Author Eugene O'Neill gives an autobiographical account of his explosive homelife, fused by a drug-addicted mother, a father who wallows in drink after realizing he is no longer a famous ... See full summary »
In 1944, Kay and Jane travel on an overnight train from Miami to New York, accompanied by Harry. Kay is the mistress of "The Man", a rich industrialist, whom they are to meet so that they ... See full summary »
Film adaptation of Anton Chekhov's story of life in rural Russia during the latter part of the 19th century. An aging actress Arkidana pays summer visits to her brother Sorin and son ... See full summary »
It's 1933, and eight young women are friends and members of the upper- class group at a private girl's school, about to graduate and start their own lives. The film documents the years ... See full summary »
A New York City narcotics detective reluctantly agrees to cooperate with a special commission investigating police corruption. However, he soon discovers that he's in over his head, and nobody can be trusted.
Val Xavier, a drifter of obscure origins arrives at a small town and gets a job in a store run by Lady Torrence, a sex-starved woman whose husband Jabe M. Torrance is dying of cancer ... See full summary »
Author Eugene O'Neill gives an autobiographical account of his explosive homelife, fused by a drug-addicted mother, a father who wallows in drink after realizing he is no longer a famous actor and an older brother who is emotionally unstable and a misfit. The family is reflected by the youngest son, who is a sensitive and aspiring writer. Written by
Marc Andreu <email@example.com>
Jason Robards reprises his Broadway role as James Tyrone, Jr., for which he was nominated for the 1957 Tony Award for Best Featured Actor in a Play. He also played James Tyrone, Jr., both on Broadway and on TV, in Eugene O'Neill's sequel, A Moon for the Misbegotten (1975). In his later career, Robards played James Tyrone, Sr. (the father) in several productions of "Long Day's Journey Into Night," including a 1988 Broadway revival at the Neil Simon Theater. See more »
As Edmund and James drink, Edmund picks up the bottle, but in the next shot it is back on the table. See more »
[Edmund has just recited a piece of poetry]
You recite it well... Who wrote it?
Never heard of him. Where you get your taste in authors...
[Motioning to Edmund's bookshelves]
This damned library of yours: Voltaire and Rousseau and Schopenhauer. And Ibsen... Atheists, fools and madmen! And your poet, this... "Baudelaire." And Swinburne, and Oscar Wilde. Whitman and Poe... Whoremongers and degenerates! When I've got three good sets of Shakespeare there you can read...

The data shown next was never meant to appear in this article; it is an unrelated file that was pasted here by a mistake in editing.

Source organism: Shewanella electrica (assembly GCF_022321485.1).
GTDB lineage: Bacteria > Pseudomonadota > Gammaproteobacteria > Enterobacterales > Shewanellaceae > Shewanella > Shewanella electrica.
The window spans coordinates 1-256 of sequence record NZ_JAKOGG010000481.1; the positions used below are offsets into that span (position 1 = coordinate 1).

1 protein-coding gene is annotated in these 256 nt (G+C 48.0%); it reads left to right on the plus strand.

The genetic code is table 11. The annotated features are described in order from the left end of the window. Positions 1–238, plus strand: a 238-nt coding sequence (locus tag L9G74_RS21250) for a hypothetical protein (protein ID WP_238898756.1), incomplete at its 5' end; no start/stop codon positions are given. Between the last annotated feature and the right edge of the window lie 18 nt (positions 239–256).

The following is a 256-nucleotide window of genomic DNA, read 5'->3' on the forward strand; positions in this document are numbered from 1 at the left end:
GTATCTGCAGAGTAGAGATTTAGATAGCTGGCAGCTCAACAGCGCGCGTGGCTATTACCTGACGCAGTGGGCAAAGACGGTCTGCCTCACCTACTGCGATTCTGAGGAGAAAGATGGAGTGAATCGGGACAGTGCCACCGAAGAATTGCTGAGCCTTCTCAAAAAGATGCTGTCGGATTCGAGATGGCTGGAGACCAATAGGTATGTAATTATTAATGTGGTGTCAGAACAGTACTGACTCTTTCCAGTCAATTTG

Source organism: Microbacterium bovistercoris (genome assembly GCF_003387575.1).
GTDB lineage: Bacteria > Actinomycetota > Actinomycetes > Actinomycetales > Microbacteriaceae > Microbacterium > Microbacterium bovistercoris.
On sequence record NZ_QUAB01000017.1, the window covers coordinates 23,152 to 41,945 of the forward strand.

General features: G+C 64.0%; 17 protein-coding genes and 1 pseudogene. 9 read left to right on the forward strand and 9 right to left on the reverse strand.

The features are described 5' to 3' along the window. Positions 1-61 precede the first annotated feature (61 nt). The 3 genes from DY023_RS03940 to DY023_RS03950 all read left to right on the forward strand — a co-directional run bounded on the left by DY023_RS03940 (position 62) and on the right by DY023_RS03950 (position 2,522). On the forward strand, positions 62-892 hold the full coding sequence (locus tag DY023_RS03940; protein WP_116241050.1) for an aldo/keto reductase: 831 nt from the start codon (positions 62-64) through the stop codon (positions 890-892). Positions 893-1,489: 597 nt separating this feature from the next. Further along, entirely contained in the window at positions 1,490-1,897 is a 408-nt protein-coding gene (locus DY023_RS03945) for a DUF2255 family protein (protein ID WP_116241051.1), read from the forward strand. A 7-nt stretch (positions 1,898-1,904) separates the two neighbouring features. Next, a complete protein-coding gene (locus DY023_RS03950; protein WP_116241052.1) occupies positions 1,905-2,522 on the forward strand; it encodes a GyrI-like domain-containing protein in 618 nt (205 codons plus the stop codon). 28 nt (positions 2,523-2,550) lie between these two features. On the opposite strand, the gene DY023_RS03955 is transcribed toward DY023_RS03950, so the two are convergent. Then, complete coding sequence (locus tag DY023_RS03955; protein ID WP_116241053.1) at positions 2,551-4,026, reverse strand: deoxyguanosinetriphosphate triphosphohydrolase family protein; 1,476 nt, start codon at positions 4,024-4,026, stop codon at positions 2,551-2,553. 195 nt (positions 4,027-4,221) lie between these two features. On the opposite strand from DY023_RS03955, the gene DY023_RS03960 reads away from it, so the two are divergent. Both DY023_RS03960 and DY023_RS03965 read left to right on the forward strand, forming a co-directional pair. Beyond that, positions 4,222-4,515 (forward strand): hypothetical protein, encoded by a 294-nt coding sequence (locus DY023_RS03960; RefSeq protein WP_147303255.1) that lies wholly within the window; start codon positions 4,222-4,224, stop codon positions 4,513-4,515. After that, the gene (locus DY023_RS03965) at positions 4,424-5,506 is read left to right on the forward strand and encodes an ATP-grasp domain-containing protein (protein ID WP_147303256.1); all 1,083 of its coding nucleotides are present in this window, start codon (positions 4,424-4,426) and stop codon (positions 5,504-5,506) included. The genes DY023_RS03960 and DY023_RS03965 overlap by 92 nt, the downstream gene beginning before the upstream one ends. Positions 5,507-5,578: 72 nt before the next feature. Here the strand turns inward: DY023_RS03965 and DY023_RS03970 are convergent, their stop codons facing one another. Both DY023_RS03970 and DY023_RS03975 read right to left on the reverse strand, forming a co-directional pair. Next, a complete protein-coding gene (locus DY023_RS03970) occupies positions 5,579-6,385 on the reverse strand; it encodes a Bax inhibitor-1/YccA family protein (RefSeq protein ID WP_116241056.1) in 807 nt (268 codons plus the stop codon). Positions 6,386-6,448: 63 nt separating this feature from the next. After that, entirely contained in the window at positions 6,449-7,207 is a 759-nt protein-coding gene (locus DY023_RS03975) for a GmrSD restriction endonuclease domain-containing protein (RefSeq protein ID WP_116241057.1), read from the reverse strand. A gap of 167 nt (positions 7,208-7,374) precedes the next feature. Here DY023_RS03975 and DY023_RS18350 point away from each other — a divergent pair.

[...] See more »
It takes patience to sit through a 3-hour long movie, even if it is a re-creation of the greatest work of drama written in this country during the 20th century. I personally took a break in the middle of this film, ate dinner, and then came back and watched the rest of it. But Act IV I saw intact. Thank God. It was one of the most intense and insightful moments I have ever seen in a movie, revealing exactly how the present is inextricably bound up with the past. The lives of the characters are representative of OUR lives. Ralph Richardson and Jason Robards were powerful and shattering. Dean Stockwell was also quietly intense, and only Katharine Hepburn struck an incongruous note with her grotesque performance. Then again, in the context of the film, it makes sense for her character to be split off from the others. Have patience with this film - it takes a _long_ time to get to where it's going, but once it gets there, it has the potential to change the way you look at the world. Andre Previn's brief but haunting piano theme is incredibly effective; Sidney Lumet's direction is stagebound but competent. While it is true that O'Neill may never have written this masterpiece if he weren't a dissolute drunkard, think how many masterpieces he could have written if he'd been sober!
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